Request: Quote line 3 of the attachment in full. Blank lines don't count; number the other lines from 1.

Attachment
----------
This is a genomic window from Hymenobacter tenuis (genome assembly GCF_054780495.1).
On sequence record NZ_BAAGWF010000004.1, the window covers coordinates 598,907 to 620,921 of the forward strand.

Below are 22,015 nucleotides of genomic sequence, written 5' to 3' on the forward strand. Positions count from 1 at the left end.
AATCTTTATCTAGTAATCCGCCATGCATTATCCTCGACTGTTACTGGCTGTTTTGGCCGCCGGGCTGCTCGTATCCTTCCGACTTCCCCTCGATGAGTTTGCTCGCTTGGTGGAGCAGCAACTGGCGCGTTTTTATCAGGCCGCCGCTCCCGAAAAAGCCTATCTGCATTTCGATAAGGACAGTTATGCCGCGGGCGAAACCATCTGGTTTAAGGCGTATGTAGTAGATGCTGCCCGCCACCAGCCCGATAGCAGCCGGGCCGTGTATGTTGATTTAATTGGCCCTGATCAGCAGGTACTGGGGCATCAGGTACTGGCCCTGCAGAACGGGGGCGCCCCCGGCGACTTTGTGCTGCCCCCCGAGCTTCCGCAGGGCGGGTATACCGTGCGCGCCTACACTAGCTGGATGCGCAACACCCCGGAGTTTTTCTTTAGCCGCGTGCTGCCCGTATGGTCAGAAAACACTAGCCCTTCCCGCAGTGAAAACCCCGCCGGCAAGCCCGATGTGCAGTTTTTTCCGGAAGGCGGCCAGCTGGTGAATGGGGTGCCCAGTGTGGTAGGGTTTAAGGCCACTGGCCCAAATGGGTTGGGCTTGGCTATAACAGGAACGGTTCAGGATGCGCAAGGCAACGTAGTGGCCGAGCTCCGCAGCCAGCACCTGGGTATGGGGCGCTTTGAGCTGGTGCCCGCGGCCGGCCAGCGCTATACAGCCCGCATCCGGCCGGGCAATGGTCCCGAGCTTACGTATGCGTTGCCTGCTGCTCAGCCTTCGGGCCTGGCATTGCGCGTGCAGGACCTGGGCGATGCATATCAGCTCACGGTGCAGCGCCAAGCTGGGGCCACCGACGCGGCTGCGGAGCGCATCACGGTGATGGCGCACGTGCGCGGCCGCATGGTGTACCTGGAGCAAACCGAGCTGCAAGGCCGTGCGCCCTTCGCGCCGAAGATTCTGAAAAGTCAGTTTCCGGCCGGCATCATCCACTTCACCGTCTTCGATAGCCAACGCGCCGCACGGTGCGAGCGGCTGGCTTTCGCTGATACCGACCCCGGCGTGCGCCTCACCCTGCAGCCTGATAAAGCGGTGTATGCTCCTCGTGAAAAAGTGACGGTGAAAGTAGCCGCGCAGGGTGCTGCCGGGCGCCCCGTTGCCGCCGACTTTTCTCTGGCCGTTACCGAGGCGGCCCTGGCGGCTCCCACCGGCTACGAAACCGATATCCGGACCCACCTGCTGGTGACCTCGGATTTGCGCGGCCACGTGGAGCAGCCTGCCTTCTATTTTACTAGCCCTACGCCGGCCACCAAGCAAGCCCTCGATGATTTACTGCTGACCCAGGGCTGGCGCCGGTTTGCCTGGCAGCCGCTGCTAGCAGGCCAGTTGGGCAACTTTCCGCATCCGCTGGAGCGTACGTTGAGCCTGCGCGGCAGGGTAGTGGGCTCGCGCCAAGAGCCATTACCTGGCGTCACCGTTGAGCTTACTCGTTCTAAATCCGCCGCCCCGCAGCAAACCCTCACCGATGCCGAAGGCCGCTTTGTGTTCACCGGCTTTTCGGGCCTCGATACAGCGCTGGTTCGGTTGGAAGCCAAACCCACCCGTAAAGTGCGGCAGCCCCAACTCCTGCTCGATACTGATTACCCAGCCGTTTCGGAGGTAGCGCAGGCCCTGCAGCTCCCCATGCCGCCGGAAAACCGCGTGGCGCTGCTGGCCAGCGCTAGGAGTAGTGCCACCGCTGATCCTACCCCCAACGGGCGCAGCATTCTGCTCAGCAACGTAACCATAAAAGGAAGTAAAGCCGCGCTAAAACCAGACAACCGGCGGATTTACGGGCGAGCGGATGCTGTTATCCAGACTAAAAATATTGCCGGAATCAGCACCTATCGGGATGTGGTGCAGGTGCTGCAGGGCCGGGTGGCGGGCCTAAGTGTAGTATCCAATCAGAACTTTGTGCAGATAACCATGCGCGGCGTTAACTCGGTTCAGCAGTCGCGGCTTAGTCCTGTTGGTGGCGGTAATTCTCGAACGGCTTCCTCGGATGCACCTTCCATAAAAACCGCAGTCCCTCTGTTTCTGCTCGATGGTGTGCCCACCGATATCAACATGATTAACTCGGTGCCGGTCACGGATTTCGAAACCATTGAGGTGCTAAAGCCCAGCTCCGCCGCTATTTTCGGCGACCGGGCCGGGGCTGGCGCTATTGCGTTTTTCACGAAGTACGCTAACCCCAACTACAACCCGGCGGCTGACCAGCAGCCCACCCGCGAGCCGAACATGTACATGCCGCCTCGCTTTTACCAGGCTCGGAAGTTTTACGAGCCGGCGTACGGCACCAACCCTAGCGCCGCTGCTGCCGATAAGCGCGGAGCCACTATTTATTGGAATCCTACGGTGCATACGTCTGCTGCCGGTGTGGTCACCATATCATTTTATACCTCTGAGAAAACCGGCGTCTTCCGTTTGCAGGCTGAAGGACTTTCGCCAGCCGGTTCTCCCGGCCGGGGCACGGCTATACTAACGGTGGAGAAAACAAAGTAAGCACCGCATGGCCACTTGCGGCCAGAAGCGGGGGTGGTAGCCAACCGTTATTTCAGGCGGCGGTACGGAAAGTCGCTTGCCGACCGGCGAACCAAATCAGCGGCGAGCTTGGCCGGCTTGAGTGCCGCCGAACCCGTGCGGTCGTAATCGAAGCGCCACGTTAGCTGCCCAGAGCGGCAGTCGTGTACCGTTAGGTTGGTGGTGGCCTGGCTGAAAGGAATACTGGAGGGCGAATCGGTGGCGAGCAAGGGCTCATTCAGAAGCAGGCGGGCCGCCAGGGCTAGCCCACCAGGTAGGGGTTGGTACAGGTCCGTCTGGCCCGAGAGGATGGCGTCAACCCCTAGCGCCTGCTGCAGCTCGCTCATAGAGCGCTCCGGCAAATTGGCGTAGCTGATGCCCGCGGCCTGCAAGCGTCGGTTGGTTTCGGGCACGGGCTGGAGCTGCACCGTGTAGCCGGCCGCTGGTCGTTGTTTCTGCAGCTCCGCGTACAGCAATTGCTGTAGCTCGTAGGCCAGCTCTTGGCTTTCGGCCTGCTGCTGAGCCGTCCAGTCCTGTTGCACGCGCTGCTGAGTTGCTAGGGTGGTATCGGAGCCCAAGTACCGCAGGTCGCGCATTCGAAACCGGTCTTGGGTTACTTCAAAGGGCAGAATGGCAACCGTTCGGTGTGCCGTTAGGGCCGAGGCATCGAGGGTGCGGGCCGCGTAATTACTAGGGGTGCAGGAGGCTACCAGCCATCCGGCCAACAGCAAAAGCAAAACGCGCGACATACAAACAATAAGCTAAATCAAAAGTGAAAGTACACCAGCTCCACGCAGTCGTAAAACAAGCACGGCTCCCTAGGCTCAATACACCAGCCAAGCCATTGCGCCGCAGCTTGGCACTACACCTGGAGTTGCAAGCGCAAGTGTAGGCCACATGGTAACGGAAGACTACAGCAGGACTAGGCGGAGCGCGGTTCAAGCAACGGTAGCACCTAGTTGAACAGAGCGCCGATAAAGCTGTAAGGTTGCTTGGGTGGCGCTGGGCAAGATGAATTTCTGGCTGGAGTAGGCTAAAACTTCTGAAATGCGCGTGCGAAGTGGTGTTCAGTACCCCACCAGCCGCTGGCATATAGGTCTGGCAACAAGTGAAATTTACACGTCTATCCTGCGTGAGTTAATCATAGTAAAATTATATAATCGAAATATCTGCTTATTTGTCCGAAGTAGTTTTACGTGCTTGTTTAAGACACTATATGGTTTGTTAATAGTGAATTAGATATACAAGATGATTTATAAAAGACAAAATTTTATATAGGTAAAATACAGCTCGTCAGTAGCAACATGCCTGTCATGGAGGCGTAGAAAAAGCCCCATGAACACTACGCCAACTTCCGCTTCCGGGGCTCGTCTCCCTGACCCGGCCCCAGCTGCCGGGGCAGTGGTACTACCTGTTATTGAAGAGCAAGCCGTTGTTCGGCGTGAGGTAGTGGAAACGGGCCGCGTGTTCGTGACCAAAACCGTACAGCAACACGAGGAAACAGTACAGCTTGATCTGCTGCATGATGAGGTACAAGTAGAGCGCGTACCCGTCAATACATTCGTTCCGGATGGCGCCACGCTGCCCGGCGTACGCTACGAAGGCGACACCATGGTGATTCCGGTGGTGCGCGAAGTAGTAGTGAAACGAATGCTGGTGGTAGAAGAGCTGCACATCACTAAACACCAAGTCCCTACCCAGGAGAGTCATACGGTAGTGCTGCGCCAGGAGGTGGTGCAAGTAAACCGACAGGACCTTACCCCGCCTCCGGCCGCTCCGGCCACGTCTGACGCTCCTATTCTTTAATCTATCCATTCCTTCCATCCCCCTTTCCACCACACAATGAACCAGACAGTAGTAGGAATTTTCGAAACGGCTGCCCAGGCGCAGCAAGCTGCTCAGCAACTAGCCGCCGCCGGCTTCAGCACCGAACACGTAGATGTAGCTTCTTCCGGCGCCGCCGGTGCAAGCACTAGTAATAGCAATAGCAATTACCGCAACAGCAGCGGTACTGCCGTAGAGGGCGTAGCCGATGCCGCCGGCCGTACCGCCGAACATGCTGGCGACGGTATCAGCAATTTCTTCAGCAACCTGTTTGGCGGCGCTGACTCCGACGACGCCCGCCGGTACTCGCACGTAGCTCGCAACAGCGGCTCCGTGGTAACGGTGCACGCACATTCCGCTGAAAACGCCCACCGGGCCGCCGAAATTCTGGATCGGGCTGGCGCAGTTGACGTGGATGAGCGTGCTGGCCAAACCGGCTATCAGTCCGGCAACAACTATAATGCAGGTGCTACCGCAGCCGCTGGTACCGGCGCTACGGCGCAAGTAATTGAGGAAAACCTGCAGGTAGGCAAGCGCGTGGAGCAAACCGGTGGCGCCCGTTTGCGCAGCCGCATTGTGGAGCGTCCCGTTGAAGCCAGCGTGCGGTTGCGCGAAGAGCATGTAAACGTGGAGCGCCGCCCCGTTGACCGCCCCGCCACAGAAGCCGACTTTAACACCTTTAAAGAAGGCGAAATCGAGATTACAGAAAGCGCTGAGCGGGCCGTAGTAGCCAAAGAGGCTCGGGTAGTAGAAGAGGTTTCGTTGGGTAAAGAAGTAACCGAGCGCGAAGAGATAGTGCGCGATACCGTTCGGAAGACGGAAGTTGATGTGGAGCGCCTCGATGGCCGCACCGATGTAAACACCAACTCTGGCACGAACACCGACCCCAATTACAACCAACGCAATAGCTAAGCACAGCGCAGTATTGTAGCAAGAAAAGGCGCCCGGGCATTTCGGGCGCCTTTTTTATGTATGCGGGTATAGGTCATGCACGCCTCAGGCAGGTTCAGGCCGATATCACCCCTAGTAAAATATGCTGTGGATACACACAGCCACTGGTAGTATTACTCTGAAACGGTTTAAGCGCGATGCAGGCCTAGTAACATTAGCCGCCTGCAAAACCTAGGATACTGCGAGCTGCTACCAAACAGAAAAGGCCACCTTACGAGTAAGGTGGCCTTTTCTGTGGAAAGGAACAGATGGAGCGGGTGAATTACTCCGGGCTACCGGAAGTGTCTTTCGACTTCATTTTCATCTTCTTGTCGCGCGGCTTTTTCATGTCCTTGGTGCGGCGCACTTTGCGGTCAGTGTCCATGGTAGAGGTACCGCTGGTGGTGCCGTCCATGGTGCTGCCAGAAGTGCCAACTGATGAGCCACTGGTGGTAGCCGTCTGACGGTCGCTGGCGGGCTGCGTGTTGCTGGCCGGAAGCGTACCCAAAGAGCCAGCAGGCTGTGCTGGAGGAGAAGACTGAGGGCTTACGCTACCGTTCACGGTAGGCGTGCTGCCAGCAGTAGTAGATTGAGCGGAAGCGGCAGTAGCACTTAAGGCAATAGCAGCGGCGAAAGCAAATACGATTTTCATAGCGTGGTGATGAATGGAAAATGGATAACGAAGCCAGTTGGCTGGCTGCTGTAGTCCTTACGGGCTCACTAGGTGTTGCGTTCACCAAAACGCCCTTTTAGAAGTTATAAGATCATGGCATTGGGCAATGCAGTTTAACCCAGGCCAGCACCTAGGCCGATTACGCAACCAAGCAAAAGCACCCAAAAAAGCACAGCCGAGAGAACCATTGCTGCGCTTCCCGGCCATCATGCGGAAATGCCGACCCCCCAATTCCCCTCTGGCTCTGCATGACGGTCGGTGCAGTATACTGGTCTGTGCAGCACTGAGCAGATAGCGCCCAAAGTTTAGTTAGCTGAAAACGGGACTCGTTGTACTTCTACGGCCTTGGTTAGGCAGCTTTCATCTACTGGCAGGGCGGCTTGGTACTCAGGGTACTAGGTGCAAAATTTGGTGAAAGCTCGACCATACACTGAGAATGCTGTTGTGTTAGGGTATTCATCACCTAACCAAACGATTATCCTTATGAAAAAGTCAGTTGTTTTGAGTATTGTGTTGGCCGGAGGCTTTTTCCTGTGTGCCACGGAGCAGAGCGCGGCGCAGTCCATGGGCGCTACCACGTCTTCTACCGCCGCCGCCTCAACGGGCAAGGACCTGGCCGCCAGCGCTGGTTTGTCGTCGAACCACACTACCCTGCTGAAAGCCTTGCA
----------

Below are 22,015 nucleotides of genomic sequence, written 5' to 3' on the forward strand. Positions count from 1 at the left end.